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  1. Orange Young Designers Competition
  2. 2014
  3. Interview with F. Mit and J. Augui

Interview with F. Mit and J. Augui Senior Design Manager and Head of product design, Orange

For several years, design and the user experience have been central to the Orange approach. What are the issues at stake?

Jérôme Augui: It’s true, design is a very important part of the user experience. Product design – which is my area – is a driver of service quality. It is one of the constituent parts, its tangible and material dimension. To ensure consistency and control along the whole chain, Orange has decided to work on a number of key iconic objects, and to put its stamp on these objects, thereby guaranteeing an optimal experience. Pleasure begins with the absence of displeasure… So our aim is to focus on every single detail: they may be drops in the ocean, but they are liable to make people reluctant or hesitant to use products.

More specifically, why make design a part of innovation?

Frédéric Mit: It is now clear to us that design has to be an early-stage consideration. For us as designers, this is nothing new, but Apple’s comeback with the iPod really brought it to everyone’s attention. And, just as there are people who at an early stage of the product development process focus on technological or marketing aspects, there is a strategy in design: we have people who give us a steer and prepare the ground so that we know what to work on and when. In a nutshell: “designing the right thing before designing the thing right”. We could design a car that is the most beautiful vehicle, both from an aesthetic and functional perspective, but if we had no specific need to respond to, the car wouldn’t find a buyer. Integrating design into innovation also means identifying what people need at a given moment.
J.A.: Yes, that’s it: identifying true needs so that we can then provide the right response. D&U makes an active contribution by providing an early multi-sensory conceptual and pragmatic response by means of sound, interface, interaction and product design.
F.M.: To simplify, marketing is the language of the customer, technology is the language of the machine, and design is the language of the user.

Regarding the theme of the competition, the digital space of the future, I imagine you’re both working on it. How do you approach this question?

F.M.: Yes. It’s a very interesting subject and I think it is important that the question is being asked now. Today we face an enormous challenge; so many things have already been done and imagined. Interfaces in science fiction, for instance. We will have to go beyond Minority Report. But we might also stop short… Take the example of videophony: a few years ago we were still exploring the field. Now we’re starting to see the world we dreamt up being realised, and we’re actually seeing video calls become part of our daily lives. In the digital space, when will the trajectories of science fact and science fiction converge? Or might they not? Which dreams will not be realised?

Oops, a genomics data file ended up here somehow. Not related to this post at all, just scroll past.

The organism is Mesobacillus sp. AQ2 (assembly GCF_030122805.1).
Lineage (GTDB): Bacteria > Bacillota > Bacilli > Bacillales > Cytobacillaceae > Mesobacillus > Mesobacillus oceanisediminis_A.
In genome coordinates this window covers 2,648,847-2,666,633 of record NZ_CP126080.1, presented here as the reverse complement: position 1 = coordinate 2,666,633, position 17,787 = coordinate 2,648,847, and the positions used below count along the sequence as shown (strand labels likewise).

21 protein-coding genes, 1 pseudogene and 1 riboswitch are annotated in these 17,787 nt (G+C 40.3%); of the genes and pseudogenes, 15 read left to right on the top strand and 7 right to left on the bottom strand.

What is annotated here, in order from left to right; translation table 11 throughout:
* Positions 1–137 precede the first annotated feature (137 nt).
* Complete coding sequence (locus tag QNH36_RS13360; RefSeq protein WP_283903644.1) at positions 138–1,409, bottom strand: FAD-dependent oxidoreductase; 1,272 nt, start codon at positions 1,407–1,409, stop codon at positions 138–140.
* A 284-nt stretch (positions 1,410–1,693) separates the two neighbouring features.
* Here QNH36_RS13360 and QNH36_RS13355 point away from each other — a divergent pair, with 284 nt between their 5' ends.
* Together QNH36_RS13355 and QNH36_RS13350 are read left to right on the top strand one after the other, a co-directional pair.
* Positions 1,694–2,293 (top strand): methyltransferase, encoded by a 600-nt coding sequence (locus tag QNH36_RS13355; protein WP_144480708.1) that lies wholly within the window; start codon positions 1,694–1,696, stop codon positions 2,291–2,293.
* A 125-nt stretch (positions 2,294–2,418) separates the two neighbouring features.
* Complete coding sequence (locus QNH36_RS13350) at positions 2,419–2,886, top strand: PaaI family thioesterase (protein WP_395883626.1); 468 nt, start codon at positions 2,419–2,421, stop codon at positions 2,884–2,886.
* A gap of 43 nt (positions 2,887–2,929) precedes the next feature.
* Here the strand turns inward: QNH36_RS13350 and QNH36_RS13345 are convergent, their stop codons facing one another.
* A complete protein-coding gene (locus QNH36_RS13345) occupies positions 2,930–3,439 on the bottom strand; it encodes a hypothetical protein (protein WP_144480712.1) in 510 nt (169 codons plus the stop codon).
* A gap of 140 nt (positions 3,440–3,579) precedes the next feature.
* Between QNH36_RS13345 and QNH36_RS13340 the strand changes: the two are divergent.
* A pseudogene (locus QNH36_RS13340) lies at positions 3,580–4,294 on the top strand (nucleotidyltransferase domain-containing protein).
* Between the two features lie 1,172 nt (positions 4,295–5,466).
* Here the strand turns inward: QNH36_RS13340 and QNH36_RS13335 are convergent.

J.A.: It’s becoming clear that reality is actually more surprising than the science fiction films of the 1960s. Some technological sea changes were never anticipated and have opened up new fields of investigation. This shows that when you’re creating the future, you can’t remain grounded. That’s the approach I take and it’s the most difficult thing to achieve: anticipating and betting on a still-uncertain future, which might lead to something unexpected.


An example which illustrates how we have gone further than SF and the idea of full virtualisation.

In your opinion, what will be the main obstacles students have to overcome, and what is your advice?

J.A.: They’ll have to successfully make the link between science fiction, analysis of the present, and the unexpected. The real future will be the result of something unexpected, and it will be a technological sea change.
F.M.: There are two challenges: the ideas the students might develop, and support. They need to be wary of the first idea that comes to mind and solutions that are too obvious. As for us, we need to be able to identify the right idea and successfully guide its development. I’ve seen projects that seemed to get off to very bad starts but ended up being extraordinary. I’ve also seen students turn up with something too neat and then fall flat on their face. Last year, I found Le Confessionnel very appealing, because it was a project that asked questions of us. It evoked something very personal, an intimate space in the house, and gave you something to confide in. To confide in a digital object and then print your confession. I found this rematerialisation very inspiring.

The danger is that you get sidetracked by a false innovation or a gadget. What might once have been excusable no longer is. Students have access to all the academic research they could need, and the chance to gather the data needed to look at something objectively. You just have to go on to the MIT site to find some brilliant projects! Transparent speakers, video cameras that film, record the sound and play the information back to visually impaired people. They need to do a lot of initial research, explore, and design nothing for a while so they can imagine a future that it is up to them to shape (it is the students that choose the temporal setting for their project, ed.). Which is very interesting for them, but will probably be very difficult for the jury when they come to make their deliberations (laughter).